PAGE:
Venezuela: Maduro makes a grab for total power
President Nicolás Maduro has been foiled in his attempt to become Venezuela’s supreme dictator, said Xabier Coscojuela in Tal Cual (Venezuela). Ever since his defeat in December 2015, when the opposition won a supermajority in the National Assembly, Maduro has been trying to strip the legislative body of power. He used his lame-duck legislature in late 2015 to stack the Supreme Court with justices loyal to his Socialist Party. That compliant court recently issued two bombshell rulings taking “galactic leaps toward authoritarianism,” all but abolishing the National Assembly and stripping lawmakers of immunity, paving the way for opposition legislators to be charged with treason. But after massive street demonstrations, an international outcry, and condemnations from Maduro’s own attorney general, Luisa Ortega Díaz, “who courageously denounced these violations of the constitution,” the court revoked its rulings. Still, Maduro has shown us that he is willing “to walk the road toward pure, harsh dictatorship,” and we must redouble our opposition. “We Venezuelans want to live under democracy.”
Maduro may have backed down this time, said El Mundo (Spain) in an editorial, but “it is essential to redouble foreign pressure on the Bolivarian regime.” Maduro already has nearly total power, having seized control over the economy and defense, and is “ruling practically as an autocrat.” Now he has demonstrated “how far he will go to perpetuate himself in power.” Venezuela lost any claim to being a democracy a long time ago, said José Miguel Vivanco in El Comercio (Peru). The National Electoral Council, which Maduro also stuffed with loyalists before he lost his parliamentary majority, improperly stopped a recall referendum against him last October, claiming without evidence that the opposition had rigged a signature drive. And election officials have failed to call the local elections that were due last year. Opposition leaders, such as Leopoldo López, have been “arbitrarily imprisoned” with “no due process,” journalists and activists arrested, and protesters detained en masse and tortured. Yet so long as Venezuela remains a petro-state, Maduro has a source of income to dole out to loyalists, allowing him to hold on to power.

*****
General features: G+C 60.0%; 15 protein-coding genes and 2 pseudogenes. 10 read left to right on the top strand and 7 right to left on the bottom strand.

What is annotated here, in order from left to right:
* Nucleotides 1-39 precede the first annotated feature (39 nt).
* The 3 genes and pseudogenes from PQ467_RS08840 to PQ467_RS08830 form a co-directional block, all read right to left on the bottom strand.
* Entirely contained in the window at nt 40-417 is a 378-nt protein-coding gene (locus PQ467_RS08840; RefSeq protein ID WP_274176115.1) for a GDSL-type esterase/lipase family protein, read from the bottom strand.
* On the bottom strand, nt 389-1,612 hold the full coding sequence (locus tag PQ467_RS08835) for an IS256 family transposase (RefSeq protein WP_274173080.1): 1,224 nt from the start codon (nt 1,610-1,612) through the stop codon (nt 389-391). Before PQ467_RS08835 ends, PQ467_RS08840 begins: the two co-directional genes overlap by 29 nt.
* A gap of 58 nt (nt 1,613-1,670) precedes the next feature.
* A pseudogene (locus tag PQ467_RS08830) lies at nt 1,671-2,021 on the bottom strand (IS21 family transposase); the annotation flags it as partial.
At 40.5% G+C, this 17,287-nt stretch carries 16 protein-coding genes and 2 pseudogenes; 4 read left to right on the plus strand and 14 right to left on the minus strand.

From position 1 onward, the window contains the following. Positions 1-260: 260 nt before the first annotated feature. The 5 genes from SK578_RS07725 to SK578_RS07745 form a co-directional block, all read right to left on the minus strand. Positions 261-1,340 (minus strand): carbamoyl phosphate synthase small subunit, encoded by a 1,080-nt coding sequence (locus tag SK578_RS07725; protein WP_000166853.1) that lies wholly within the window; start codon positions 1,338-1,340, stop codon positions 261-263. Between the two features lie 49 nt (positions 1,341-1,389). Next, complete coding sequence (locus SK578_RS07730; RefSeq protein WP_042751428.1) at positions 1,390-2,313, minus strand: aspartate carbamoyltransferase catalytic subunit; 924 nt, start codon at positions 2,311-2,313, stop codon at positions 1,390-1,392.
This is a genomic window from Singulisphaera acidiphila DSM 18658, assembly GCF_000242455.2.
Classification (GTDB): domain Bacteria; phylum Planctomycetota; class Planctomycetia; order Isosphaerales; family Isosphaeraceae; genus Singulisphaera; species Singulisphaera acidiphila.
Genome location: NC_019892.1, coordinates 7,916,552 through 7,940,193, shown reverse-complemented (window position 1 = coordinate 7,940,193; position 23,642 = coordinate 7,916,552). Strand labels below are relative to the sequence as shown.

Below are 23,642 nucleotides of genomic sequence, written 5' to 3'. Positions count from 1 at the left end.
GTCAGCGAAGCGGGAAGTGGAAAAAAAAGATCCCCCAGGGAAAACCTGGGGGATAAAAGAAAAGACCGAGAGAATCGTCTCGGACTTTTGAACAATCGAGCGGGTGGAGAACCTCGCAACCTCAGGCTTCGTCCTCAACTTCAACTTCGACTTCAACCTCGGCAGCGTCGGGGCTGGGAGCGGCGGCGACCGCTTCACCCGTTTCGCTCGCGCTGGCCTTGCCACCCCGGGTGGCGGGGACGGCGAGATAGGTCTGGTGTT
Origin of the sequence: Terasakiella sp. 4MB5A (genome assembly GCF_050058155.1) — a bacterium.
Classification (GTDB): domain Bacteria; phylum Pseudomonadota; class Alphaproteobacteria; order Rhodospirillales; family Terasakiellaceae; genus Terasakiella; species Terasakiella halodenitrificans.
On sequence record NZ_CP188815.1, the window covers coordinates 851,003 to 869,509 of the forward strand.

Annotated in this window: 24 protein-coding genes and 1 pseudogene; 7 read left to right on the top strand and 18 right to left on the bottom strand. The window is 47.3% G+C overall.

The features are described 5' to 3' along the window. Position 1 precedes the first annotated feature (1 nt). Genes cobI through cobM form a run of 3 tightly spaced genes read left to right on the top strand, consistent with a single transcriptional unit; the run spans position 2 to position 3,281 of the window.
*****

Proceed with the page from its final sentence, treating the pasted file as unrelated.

This political crisis, in fact, was really about oil—and it has ramifications for the U.S., said Robin Mills in The National (United Arab Emirates). Maduro wanted to strip the legislature of power because it refused to rubber-stamp his oil deal with Russia, in which Russia’s state-owned Rosneft acquired 40 percent of a major Venezuelan oil company. Russia is now the Maduro regime’s “key financier,” and in exchange for Russian loans, Venezuela has pledged half its shares in its U.S.-based refining and gas retail company, Citgo. If Venezuela were to default on its loans from Russia, Rosneft would own American refineries, and that “would be political dynamite in Washington.” So far, President Trump has named no ambassador to Venezuela and has no clearly defined Venezuela policy. That has to change, and soon.